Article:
So here’s the question. I own an oceanfront condo. When I bought it, it had an unobstructed view of the ocean. Palm trees are now causing a 90% view obstruction. Do I have any recourse?

Terry Story: Well, questions about views are always complicated and involve many factors, Steve. The general rule is that no one is allowed to block your direct view.

Steve Pomeranz: Okay.

Terry Story: Okay? So however, if you can show that the trees serve a useful purpose to the community or were pre-planned to grow in front of your unit, you may be stuck with them.

Steve Pomeranz: Mm-hm.

Terry Story: Okay, so trees are an interesting thing to me.

Steve Pomeranz: Okay, so wait a minute, she said palm trees.

Terry Story: She said palm trees.

Steve Pomeranz: Okay, so wait a minute-

Terry Story: That’s a good thing.

Steve Pomeranz: For those of you who are not too familiar with palm trees, Terry and I have been in this area a long time. And we know one thing, that a palm tree two years ago may have been blocking your view but now because they grow and they grow very tall and their foliage is really at the very, very top-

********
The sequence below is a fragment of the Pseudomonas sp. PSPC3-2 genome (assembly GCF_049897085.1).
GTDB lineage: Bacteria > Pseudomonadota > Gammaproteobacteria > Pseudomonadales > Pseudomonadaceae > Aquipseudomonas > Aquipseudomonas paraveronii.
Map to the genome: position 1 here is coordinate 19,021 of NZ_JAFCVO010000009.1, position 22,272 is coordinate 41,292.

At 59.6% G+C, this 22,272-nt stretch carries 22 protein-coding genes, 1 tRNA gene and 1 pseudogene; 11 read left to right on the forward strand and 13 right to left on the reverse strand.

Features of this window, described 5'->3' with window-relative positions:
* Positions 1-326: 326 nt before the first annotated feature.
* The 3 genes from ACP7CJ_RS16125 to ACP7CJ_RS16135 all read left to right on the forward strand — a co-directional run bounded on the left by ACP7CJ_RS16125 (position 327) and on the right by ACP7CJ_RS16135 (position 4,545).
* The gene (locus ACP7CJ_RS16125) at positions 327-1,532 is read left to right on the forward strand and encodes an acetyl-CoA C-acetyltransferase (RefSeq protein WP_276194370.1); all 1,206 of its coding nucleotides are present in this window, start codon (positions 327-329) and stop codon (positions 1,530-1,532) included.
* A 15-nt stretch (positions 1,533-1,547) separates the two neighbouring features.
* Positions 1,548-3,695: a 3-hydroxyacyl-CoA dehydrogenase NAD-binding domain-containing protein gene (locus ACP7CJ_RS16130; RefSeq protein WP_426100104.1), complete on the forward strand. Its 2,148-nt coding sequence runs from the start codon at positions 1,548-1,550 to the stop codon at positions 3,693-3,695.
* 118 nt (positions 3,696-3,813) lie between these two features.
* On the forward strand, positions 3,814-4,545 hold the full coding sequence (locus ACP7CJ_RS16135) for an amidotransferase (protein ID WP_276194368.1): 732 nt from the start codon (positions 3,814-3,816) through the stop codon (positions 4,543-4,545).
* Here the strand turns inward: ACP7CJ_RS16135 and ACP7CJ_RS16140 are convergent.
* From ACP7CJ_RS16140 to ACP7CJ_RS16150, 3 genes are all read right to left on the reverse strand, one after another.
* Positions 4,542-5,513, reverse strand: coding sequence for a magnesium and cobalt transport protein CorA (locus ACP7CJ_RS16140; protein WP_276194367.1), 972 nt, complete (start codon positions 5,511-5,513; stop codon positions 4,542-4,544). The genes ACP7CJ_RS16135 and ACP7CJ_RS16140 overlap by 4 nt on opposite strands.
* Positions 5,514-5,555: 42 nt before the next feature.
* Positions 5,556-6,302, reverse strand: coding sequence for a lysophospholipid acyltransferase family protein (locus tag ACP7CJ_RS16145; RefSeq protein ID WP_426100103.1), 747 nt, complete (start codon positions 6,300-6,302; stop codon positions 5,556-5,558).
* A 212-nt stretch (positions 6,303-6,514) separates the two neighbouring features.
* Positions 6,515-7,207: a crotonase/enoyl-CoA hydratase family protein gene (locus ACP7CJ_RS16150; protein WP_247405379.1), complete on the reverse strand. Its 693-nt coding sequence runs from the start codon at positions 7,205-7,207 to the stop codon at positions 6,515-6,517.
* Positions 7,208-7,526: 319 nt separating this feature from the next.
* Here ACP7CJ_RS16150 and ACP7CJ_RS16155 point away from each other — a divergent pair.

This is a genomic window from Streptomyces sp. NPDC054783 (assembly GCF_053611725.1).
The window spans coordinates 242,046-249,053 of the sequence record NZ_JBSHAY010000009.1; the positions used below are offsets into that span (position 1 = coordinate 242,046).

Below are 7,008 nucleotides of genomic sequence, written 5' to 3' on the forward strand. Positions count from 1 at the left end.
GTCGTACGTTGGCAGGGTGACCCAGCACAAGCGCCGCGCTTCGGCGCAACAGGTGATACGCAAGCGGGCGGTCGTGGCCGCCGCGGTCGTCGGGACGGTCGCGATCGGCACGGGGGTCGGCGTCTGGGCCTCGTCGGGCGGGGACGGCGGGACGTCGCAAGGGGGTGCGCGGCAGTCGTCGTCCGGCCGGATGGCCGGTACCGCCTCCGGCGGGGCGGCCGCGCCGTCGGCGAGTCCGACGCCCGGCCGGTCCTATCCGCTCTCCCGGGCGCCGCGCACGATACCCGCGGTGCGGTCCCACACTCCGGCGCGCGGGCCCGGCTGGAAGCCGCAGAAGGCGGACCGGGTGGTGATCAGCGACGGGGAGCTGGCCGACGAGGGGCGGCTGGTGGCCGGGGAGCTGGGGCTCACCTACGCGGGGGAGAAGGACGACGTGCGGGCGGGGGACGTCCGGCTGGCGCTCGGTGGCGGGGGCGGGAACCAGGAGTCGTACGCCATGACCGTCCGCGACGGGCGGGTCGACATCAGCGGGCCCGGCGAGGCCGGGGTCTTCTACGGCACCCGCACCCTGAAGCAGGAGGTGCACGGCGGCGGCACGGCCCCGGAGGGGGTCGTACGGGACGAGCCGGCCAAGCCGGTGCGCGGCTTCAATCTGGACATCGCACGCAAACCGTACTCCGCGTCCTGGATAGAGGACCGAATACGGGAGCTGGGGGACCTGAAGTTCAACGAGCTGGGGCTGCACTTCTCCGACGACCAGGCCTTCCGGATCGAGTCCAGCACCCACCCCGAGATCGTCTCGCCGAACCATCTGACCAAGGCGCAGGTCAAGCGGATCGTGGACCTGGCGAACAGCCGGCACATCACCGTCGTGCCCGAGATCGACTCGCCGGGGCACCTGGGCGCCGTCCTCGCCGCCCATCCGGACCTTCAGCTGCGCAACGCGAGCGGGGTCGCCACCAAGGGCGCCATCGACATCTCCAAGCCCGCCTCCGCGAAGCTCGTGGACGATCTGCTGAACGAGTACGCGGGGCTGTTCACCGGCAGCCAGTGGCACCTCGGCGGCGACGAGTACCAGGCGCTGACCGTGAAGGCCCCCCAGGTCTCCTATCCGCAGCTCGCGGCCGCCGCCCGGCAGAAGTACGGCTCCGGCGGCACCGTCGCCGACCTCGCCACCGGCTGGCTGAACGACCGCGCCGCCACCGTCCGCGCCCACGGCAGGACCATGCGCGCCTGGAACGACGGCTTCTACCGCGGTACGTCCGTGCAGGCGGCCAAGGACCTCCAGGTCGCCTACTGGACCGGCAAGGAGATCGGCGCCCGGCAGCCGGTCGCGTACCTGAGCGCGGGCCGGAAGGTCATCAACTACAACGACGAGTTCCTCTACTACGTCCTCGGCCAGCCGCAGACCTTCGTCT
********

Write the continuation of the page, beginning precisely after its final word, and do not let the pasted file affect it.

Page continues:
Terry Story: Very top.

Steve Pomeranz: So just wait a little while-

Terry Story: That’s right.

Steve Pomeranz: And your view may not be obstructed.

Terry Story: That’s right, so if you’re on the second floor and you got the palm tree

Terry Story: Wait a couple of years and you will have a great view again.

Steve Pomeranz: Now if it’s-

Terry Story: But the third-floor guy-

Steve Pomeranz: [LAUGH]

Terry Story: Is going to have the problem, then the fourth-floor guy.

Steve Pomeranz: Exactly right. But if it’s a ficus-

Terry Story: Forget it. That sucker is big, wide, fat. It’s-

Steve Pomeranz: They make a hedge out of it.

Terry Story: Make a hedge out of it.

Steve Pomeranz: You cannot see through it all-

Terry Story: No, that’s a wall-

Steve Pomeranz: So-

Terry Story: That’s a wall.

Steve Pomeranz: Her question was about palm trees, so I think we can tell her that.

Terry Story: Right.

Steve Pomeranz: But there’s really more to the deal here, and that is this. You should check with your city to see if there is a law about planting trees to obstruct certain views.

Terry Story: Right, check there, and start with your condominium documents.

Steve Pomeranz: Mm-hm.